Interesting facts about the Tretyakov Gallery

The founder of the Tretyakov Gallery, the famous Russian merchant and philanthropist Pavel Mikhailovich Tretyakov was a great connoisseur of painting, despite the fact that he himself never painted. In his youth, he often visited the famous Sukharevsky market in Moscow, where he acquired prints and books.

And at the age of 20, a young businessman, during a trip to St. Petersburg, visited the Hermitage. It was then that he had the idea to collect a collection of paintings. Tretyakov's biographers believe that the first paintings in his collection were "Temptation" by artist N. Schilder and "Clash with Finnish smugglers" by V. Khudyakov. The canvases were acquired on May 22, 1856, when Pavel Mikhailovich was in his twenty-fourth year. It is this date that is considered the day of the foundation of the art gallery. And the grand opening took place only 11 years later - on June 4, 1867. By this time, the collection numbered more than a thousand paintings.

At the age of twenty-eight, Pavel Tretyakov writes his first testament in his life. And not because he feared death, he just went on a trip abroad, but among industrialists there was such a rule - to leave a will in case of death on the way. It is in this document that Tretyakov for the first time officially declares his desire to donate the collection to his beloved city - Moscow.

The gallery was transferred to Moscow in 1892. Tretyakov himself, not wanting to participate in the solemn ceremony and listen to numerous thanks, went abroad for a while. Interestingly, the collector of the paintings was the Russian Emperor Alexander the Third, who also planned to donate his collection to the city. Upon learning of Tretyakov's deed, the monarch said: "The Moscow merchant has outstripped the sovereign!"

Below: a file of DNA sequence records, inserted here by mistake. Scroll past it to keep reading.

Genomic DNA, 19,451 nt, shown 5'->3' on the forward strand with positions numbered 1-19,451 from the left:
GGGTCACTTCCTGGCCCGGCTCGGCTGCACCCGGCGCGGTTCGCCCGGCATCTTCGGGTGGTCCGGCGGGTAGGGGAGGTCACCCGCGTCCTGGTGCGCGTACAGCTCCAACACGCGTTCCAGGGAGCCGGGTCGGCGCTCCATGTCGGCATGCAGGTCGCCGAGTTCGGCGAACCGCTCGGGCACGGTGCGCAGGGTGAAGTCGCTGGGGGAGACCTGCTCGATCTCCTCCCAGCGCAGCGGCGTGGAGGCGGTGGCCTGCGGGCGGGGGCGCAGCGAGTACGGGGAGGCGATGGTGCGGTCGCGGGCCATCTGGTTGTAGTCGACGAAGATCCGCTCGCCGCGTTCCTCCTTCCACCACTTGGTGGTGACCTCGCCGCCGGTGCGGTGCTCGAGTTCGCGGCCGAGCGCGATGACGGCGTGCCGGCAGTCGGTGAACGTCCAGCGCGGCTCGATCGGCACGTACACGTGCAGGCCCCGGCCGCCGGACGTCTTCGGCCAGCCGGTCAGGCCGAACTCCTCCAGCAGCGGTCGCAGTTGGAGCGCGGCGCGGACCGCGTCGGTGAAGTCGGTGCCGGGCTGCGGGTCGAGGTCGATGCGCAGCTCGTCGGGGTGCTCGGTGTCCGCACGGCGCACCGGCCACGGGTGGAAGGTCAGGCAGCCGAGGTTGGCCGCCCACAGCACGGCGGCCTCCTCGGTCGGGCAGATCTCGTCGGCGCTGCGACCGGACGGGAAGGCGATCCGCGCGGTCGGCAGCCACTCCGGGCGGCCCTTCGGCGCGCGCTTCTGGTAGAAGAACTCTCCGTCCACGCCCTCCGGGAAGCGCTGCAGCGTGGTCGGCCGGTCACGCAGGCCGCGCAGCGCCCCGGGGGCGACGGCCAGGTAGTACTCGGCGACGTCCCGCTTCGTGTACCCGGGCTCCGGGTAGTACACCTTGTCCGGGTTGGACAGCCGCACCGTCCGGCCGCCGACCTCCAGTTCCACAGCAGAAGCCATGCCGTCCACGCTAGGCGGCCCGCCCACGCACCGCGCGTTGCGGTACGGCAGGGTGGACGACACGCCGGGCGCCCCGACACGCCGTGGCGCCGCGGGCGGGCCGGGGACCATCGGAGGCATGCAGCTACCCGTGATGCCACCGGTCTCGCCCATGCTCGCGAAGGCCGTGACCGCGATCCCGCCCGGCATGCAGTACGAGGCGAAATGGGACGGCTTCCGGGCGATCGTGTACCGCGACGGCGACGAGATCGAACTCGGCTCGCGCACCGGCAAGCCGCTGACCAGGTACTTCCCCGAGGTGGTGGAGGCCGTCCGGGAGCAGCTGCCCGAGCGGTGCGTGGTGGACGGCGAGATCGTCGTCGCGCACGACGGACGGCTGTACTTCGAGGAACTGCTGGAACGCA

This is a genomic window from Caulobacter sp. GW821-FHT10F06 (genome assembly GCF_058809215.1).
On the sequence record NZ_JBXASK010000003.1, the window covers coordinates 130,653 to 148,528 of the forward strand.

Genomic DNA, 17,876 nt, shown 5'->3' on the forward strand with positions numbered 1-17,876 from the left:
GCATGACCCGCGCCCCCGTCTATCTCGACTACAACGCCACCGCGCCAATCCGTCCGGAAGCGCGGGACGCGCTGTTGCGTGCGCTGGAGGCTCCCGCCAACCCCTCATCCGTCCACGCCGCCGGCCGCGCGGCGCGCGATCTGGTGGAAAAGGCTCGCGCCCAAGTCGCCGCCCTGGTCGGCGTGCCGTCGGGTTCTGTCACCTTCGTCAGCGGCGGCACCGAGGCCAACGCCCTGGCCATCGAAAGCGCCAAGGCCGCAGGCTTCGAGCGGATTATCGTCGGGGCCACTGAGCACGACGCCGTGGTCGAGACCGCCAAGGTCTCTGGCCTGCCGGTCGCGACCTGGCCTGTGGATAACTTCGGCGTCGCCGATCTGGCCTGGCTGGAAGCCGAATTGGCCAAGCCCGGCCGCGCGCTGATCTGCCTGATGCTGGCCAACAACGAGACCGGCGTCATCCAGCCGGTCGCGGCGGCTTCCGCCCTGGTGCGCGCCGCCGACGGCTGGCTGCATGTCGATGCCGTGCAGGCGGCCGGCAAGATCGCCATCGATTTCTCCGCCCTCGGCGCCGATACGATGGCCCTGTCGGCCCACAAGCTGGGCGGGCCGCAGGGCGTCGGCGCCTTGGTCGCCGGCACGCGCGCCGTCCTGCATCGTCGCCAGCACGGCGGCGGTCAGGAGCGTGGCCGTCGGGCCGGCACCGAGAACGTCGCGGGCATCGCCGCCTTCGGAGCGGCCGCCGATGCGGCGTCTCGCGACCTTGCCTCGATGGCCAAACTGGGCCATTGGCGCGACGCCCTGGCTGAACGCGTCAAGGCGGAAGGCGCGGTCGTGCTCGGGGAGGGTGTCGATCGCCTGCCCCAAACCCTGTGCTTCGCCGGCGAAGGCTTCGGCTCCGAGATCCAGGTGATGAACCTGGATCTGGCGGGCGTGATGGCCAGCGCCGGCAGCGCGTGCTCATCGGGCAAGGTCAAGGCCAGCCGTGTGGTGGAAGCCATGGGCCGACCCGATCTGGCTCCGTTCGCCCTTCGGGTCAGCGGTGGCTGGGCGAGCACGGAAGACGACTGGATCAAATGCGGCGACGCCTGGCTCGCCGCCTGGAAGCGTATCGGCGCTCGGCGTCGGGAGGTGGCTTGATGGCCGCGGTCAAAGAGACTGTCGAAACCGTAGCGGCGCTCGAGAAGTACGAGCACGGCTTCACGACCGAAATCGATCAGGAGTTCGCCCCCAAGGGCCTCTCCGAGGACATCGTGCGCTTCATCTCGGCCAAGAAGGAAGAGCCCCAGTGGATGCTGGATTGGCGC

As a token of gratitude for such a generous gift, the emperor granted him the nobility. True, Tretyakov himself refused, saying: "I was born a merchant, a merchant and I will die." Interestingly, Tretyakov's will stipulated one condition - free admission to the gallery.

After the death of Alexander III, a "battle" began between his heir Nikolai II and Tretyakov for the painting by VI Surikov "The Conquest of Siberia by Yermak." The young emperor remembered his father's desire to purchase this canvas and did not stand behind the price, calling the grandiose price for that time - 40, 000 rubles. Tretyakov did not have the opportunity to pay more. True, the artist, as a moral compensation, gave him one of the sketches for this painting.

On January 16, 1913, 29-year-old Abram Balashov, the son of a large industrialist-Old Believer, rushed with a knife at the painting by I. Repin "Ivan the Terrible and his son Ivan". Balashov struck three blows on the canvas. Vandal was declared insane, and the painting was restored for six months. And the gallery keeper E. Khruslov committed suicide by throwing himself under a train.

The second attempt on "Ivan the Terrible" took place quite recently, in the spring of this year. The drunken visitor broke the protective glass, damaging the canvas in several places. He could not explain his act.

During the Great Patriotic War, the gallery left the capital for some time. In the summer of 1941, when the fascist troops were rapidly approaching Moscow, the paintings were loaded into 17 wagons and sent to Novosibirsk. The meeting was housed in the building of the Opera House. On May 17, 1945, the Tretyakov Gallery was reopened in Moscow.